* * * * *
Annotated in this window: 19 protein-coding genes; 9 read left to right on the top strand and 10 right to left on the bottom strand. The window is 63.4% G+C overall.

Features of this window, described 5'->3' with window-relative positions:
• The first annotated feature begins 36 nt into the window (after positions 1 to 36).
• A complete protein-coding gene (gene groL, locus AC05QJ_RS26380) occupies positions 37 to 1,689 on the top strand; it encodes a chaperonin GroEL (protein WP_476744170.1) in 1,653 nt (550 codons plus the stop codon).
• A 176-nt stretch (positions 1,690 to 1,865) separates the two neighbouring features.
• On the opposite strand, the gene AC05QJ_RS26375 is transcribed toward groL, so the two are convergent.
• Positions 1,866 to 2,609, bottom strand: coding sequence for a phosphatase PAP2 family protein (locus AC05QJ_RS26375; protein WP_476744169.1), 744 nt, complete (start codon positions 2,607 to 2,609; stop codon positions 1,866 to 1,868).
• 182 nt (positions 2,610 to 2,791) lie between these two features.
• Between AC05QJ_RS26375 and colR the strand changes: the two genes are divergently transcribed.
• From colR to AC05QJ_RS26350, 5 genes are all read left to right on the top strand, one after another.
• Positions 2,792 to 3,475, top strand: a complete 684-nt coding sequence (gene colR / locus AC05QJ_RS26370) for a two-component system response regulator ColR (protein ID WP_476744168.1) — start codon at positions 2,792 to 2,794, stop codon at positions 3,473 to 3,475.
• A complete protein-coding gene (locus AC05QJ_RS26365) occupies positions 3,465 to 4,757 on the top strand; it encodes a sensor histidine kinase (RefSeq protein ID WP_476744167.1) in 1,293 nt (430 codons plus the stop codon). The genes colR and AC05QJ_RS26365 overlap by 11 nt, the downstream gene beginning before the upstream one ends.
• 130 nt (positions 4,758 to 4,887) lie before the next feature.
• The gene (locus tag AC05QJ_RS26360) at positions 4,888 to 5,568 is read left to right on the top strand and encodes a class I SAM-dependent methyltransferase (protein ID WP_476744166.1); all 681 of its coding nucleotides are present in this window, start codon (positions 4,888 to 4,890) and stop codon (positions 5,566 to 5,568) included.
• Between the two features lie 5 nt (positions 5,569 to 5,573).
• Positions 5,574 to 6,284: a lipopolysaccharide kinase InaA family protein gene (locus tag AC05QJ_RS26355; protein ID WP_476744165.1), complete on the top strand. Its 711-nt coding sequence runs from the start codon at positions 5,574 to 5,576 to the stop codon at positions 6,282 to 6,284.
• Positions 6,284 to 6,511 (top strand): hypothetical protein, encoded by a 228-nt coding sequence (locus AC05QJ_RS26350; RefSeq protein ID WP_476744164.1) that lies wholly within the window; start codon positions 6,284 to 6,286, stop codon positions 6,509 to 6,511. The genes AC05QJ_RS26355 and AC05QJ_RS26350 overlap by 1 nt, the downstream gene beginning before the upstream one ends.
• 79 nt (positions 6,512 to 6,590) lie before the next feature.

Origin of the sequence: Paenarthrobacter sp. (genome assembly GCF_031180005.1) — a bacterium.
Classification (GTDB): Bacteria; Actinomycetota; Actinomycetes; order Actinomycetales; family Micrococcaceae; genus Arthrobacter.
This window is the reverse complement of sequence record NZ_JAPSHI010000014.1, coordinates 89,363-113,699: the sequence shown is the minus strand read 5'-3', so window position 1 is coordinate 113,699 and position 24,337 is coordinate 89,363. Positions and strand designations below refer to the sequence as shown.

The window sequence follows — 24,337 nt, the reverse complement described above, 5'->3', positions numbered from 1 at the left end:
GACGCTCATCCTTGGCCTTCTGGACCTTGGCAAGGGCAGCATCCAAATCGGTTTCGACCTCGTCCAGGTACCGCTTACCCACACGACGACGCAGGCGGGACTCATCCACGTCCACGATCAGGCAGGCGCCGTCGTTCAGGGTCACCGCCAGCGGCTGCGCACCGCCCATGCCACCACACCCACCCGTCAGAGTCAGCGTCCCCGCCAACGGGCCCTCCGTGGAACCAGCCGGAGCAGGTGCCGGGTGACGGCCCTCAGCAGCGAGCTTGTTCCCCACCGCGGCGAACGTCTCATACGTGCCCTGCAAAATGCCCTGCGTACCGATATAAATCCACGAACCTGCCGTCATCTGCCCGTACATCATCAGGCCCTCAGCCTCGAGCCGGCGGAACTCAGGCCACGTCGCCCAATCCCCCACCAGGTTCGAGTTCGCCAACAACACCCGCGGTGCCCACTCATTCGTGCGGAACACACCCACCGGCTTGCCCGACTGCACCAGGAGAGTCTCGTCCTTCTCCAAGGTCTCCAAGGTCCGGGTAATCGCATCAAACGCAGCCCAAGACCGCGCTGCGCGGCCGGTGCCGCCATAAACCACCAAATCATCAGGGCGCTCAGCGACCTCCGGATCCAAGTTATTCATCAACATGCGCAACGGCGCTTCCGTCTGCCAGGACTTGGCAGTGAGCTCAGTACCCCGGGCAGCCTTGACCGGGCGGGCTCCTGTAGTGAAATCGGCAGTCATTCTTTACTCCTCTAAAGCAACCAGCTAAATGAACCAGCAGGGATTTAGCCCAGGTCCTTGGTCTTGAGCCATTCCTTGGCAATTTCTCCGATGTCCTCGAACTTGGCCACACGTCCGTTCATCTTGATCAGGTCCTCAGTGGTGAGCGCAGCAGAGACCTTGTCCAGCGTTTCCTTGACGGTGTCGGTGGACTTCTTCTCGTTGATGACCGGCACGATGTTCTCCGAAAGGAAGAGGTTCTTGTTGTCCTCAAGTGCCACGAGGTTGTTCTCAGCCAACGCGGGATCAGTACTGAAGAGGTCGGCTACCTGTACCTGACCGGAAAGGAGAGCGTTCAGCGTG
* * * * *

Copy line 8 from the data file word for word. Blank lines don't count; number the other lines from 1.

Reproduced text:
• 182 nt (positions 2,610 to 2,791) lie between these two features.